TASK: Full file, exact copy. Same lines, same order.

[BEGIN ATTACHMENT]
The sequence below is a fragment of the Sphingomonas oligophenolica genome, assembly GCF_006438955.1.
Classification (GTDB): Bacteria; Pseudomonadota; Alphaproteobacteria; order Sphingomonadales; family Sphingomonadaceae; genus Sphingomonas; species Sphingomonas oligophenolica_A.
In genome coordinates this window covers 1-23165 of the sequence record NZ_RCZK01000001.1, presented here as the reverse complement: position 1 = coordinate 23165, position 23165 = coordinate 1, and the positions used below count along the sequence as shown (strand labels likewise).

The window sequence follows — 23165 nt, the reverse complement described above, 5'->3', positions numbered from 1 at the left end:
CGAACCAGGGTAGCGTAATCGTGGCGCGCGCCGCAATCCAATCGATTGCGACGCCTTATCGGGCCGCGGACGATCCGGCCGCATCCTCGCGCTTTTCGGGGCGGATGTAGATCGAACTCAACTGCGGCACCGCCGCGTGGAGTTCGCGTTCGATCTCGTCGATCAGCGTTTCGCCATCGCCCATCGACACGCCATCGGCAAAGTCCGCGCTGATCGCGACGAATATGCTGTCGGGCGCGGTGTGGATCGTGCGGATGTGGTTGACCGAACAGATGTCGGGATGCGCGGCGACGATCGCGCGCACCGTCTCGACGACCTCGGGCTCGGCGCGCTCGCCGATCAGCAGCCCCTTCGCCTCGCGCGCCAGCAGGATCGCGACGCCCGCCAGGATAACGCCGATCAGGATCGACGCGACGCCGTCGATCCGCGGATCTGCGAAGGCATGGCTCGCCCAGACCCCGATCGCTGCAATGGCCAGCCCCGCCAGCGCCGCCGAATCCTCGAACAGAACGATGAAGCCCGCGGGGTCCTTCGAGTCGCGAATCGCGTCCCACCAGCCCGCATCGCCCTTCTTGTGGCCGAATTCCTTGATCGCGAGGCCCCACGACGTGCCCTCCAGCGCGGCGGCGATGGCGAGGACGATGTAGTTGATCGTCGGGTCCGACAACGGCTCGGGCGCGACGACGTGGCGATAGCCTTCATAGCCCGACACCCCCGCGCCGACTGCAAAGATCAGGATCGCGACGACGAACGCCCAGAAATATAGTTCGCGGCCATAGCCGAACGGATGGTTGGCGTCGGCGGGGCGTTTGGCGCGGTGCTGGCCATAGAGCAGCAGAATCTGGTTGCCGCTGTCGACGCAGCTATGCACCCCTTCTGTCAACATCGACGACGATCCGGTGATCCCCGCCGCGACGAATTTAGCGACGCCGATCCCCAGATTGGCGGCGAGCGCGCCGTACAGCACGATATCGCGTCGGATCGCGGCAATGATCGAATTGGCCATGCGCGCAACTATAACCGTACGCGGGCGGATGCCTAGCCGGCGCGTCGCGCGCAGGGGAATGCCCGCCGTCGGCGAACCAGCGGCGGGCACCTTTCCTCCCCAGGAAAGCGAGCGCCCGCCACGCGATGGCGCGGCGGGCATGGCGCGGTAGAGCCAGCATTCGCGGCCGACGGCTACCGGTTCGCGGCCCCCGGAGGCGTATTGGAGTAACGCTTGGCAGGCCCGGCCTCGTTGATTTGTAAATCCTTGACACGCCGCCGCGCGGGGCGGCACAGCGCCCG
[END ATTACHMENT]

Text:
The sequence below is a fragment of the Sphingomonas oligophenolica genome, assembly GCF_006438955.1.
Classification (GTDB): Bacteria; Pseudomonadota; Alphaproteobacteria; order Sphingomonadales; family Sphingomonadaceae; genus Sphingomonas; species Sphingomonas oligophenolica_A.
In genome coordinates this window covers 1-23165 of the sequence record NZ_RCZK01000001.1, presented here as the reverse complement: position 1 = coordinate 23165, position 23165 = coordinate 1, and the positions used below count along the sequence as shown (strand labels likewise).

The window sequence follows — 23165 nt, the reverse complement described above, 5'->3', positions numbered from 1 at the left end:
CGAACCAGGGTAGCGTAATCGTGGCGCGCGCCGCAATCCAATCGATTGCGACGCCTTATCGGGCCGCGGACGATCCGGCCGCATCCTCGCGCTTTTCGGGGCGGATGTAGATCGAACTCAACTGCGGCACCGCCGCGTGGAGTTCGCGTTCGATCTCGTCGATCAGCGTTTCGCCATCGCCCATCGACACGCCATCGGCAAAGTCCGCGCTGATCGCGACGAATATGCTGTCGGGCGCGGTGTGGATCGTGCGGATGTGGTTGACCGAACAGATGTCGGGATGCGCGGCGACGATCGCGCGCACCGTCTCGACGACCTCGGGCTCGGCGCGCTCGCCGATCAGCAGCCCCTTCGCCTCGCGCGCCAGCAGGATCGCGACGCCCGCCAGGATAACGCCGATCAGGATCGACGCGACGCCGTCGATCCGCGGATCTGCGAAGGCATGGCTCGCCCAGACCCCGATCGCTGCAATGGCCAGCCCCGCCAGCGCCGCCGAATCCTCGAACAGAACGATGAAGCCCGCGGGGTCCTTCGAGTCGCGAATCGCGTCCCACCAGCCCGCATCGCCCTTCTTGTGGCCGAATTCCTTGATCGCGAGGCCCCACGACGTGCCCTCCAGCGCGGCGGCGATGGCGAGGACGATGTAGTTGATCGTCGGGTCCGACAACGGCTCGGGCGCGACGACGTGGCGATAGCCTTCATAGCCCGACACCCCCGCGCCGACTGCAAAGATCAGGATCGCGACGACGAACGCCCAGAAATATAGTTCGCGGCCATAGCCGAACGGATGGTTGGCGTCGGCGGGGCGTTTGGCGCGGTGCTGGCCATAGAGCAGCAGAATCTGGTTGCCGCTGTCGACGCAGCTATGCACCCCTTCTGTCAACATCGACGACGATCCGGTGATCCCCGCCGCGACGAATTTAGCGACGCCGATCCCCAGATTGGCGGCGAGCGCGCCGTACAGCACGATATCGCGTCGGATCGCGGCAATGATCGAATTGGCCATGCGCGCAACTATAACCGTACGCGGGCGGATGCCTAGCCGGCGCGTCGCGCGCAGGGGAATGCCCGCCGTCGGCGAACCAGCGGCGGGCACCTTTCCTCCCCAGGAAAGCGAGCGCCCGCCACGCGATGGCGCGGCGGGCATGGCGCGGTAGAGCCAGCATTCGCGGCCGACGGCTACCGGTTCGCGGCCCCCGGAGGCGTATTGGAGTAACGCTTGGCAGGCCCGGCCTCGTTGATTTGTAAATCCTTGACACGCCGCCGCGCGGGGCGGCACAGCGCCCG